No problem with an electoral tie. The House of Representatives then gets to elect the President from the three candidates with the most electoral votes, and they keep voting until someone is elected.
As for some other scenarios. . .
In 2008, it took something like 7 months to finally resolve the Franken-Coleman senatorial election in Minnesota, but it did eventually get resolved.
The New York City mayoral primary was supposed to take place on September 11, 2001. It was delayed two weeks.
In 2000, Missouri’s Mel Carnahan died too late to be replaced on the ballot for the Senate election. He won, anyway, and the Governor appointed his replacement.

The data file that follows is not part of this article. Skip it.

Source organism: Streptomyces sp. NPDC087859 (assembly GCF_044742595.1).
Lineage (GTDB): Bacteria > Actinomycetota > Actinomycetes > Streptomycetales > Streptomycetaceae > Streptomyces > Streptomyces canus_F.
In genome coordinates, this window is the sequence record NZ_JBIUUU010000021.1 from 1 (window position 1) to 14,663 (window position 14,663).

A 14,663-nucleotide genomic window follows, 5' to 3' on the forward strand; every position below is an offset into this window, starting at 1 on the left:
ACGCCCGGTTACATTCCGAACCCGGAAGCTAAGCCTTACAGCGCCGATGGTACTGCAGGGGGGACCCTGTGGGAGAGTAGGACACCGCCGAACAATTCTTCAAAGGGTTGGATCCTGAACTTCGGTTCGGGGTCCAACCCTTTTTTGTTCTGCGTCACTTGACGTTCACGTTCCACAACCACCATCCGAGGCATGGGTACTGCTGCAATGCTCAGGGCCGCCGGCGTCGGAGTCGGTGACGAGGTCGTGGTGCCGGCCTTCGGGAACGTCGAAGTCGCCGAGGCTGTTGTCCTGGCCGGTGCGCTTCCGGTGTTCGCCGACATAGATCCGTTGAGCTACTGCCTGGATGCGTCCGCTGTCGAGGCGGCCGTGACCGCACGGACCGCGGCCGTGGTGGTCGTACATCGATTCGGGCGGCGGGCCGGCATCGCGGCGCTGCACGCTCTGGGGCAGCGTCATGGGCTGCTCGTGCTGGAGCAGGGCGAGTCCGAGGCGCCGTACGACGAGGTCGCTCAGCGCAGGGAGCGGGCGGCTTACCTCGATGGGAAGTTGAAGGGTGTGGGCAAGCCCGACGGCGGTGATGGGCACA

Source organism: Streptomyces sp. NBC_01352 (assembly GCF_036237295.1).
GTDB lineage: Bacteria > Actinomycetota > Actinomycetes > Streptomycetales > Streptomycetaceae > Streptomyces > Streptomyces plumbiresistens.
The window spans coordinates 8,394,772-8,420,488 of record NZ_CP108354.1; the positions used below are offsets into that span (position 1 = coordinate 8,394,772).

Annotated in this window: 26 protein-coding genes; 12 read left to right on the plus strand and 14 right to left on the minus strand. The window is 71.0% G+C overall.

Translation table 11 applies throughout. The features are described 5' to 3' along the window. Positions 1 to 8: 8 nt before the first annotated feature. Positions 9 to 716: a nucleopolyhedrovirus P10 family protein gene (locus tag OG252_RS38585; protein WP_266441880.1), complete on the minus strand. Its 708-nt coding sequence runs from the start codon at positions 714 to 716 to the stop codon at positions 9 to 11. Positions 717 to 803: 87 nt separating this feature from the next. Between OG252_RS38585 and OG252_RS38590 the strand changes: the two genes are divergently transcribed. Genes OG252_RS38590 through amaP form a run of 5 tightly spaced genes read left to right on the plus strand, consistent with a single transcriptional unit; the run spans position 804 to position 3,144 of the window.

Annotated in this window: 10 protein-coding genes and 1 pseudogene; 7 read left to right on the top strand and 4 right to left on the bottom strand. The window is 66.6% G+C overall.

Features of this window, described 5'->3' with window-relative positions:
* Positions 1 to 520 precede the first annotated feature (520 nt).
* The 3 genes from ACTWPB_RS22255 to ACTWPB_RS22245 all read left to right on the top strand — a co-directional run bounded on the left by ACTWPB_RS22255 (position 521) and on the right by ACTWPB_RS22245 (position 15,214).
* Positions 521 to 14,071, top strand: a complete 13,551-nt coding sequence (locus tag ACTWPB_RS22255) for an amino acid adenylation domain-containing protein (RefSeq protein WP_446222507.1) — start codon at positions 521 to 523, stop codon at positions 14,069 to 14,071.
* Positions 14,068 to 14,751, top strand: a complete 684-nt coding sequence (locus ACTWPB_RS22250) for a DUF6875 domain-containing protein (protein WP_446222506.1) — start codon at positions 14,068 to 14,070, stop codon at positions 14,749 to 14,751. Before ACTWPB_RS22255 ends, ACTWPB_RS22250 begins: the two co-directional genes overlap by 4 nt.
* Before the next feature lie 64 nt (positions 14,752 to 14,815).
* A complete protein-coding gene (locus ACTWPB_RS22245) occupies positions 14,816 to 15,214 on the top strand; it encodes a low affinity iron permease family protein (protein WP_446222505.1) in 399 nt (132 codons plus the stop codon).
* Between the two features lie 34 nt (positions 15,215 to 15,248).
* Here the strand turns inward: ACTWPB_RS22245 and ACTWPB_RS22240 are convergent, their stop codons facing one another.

Recall that in 1841 William Henry Harrison died only one month into his term. The office of President had never been vacant before, but John Tyler managed to be accepted as legal successor without causing a palace coup.
And for some absolutely unexpected, bizarre scenario that no one could possibly take into account – like the 2000 presidential vote in Florida – it winds up in the court system.
TLDR: We fake our way through it.